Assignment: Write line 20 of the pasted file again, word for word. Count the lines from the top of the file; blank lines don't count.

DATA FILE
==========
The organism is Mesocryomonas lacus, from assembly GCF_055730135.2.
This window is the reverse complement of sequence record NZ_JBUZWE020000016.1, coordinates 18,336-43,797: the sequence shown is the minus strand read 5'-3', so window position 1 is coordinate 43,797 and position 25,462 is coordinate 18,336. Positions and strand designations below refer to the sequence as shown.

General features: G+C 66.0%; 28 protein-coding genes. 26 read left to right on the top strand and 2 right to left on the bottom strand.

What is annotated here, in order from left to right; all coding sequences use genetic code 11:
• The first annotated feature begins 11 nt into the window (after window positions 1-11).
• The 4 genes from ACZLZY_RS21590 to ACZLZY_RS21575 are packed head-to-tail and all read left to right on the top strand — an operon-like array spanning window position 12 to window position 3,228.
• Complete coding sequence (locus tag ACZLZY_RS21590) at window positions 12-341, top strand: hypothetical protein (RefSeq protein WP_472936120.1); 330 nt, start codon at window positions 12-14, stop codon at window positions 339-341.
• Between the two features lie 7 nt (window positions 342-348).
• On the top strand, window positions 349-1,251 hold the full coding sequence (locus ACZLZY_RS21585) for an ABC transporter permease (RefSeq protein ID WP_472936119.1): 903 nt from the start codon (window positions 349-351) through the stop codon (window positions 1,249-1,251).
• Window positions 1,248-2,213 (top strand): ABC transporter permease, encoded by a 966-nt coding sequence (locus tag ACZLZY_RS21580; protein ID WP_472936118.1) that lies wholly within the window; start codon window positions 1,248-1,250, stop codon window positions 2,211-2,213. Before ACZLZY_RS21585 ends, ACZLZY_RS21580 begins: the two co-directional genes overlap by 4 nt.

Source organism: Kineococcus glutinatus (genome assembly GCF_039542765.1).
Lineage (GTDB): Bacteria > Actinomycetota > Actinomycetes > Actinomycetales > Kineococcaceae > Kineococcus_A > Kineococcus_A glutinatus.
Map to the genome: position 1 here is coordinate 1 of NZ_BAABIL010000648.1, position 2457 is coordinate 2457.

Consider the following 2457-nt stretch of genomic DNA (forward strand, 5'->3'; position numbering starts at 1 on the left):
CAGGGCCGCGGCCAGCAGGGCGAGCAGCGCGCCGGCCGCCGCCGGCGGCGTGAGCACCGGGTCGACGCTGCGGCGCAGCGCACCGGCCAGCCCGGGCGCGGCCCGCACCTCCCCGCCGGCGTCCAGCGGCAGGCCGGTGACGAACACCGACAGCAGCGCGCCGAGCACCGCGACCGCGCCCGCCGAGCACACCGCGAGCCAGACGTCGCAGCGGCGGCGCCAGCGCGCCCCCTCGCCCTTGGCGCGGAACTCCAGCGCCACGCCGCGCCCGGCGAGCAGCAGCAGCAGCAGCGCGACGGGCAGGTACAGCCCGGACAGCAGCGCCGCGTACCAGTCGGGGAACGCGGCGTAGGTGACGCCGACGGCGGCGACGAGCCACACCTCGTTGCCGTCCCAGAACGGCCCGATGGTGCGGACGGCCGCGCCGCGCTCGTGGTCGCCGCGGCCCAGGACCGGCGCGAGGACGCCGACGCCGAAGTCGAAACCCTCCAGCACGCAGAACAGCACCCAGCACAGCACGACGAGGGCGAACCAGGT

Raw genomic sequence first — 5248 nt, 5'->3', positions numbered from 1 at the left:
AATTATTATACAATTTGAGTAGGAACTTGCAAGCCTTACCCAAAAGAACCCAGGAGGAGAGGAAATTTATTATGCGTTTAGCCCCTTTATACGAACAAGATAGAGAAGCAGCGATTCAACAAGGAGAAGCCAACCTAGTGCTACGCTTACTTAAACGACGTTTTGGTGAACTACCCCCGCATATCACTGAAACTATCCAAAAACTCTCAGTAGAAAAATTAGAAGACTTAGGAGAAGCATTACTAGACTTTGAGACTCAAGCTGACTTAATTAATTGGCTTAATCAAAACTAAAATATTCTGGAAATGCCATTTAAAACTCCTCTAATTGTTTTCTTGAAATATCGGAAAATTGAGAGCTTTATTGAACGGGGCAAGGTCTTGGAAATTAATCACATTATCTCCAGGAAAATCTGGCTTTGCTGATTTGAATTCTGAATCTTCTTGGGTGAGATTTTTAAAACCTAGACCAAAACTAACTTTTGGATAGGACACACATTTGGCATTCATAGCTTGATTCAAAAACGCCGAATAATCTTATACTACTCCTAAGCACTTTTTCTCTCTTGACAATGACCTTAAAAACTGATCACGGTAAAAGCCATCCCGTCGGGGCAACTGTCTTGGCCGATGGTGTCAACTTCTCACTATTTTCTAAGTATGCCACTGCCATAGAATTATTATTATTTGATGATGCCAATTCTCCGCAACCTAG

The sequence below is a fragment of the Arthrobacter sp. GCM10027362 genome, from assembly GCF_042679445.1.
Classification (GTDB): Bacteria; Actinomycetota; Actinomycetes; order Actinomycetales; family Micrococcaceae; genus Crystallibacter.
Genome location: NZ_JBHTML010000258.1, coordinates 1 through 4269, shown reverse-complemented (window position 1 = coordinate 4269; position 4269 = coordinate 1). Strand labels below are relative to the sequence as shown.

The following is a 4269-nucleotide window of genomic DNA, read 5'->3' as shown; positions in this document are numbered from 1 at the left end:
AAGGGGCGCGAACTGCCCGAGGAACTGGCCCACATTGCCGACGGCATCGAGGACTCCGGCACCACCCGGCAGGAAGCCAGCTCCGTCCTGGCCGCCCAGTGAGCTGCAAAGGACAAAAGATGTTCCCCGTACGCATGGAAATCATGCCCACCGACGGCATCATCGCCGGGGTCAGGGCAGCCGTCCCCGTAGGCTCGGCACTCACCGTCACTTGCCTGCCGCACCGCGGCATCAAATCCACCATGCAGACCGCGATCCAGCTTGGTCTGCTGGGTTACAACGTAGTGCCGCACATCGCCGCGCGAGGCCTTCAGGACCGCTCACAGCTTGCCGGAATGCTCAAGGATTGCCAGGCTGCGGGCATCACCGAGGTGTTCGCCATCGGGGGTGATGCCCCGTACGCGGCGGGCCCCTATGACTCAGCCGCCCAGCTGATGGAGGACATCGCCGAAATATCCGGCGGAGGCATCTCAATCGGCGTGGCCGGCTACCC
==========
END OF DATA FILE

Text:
Genome location: NZ_JBHTML010000258.1, coordinates 1 through 4269, shown reverse-complemented (window position 1 = coordinate 4269; position 4269 = coordinate 1). Strand labels below are relative to the sequence as shown.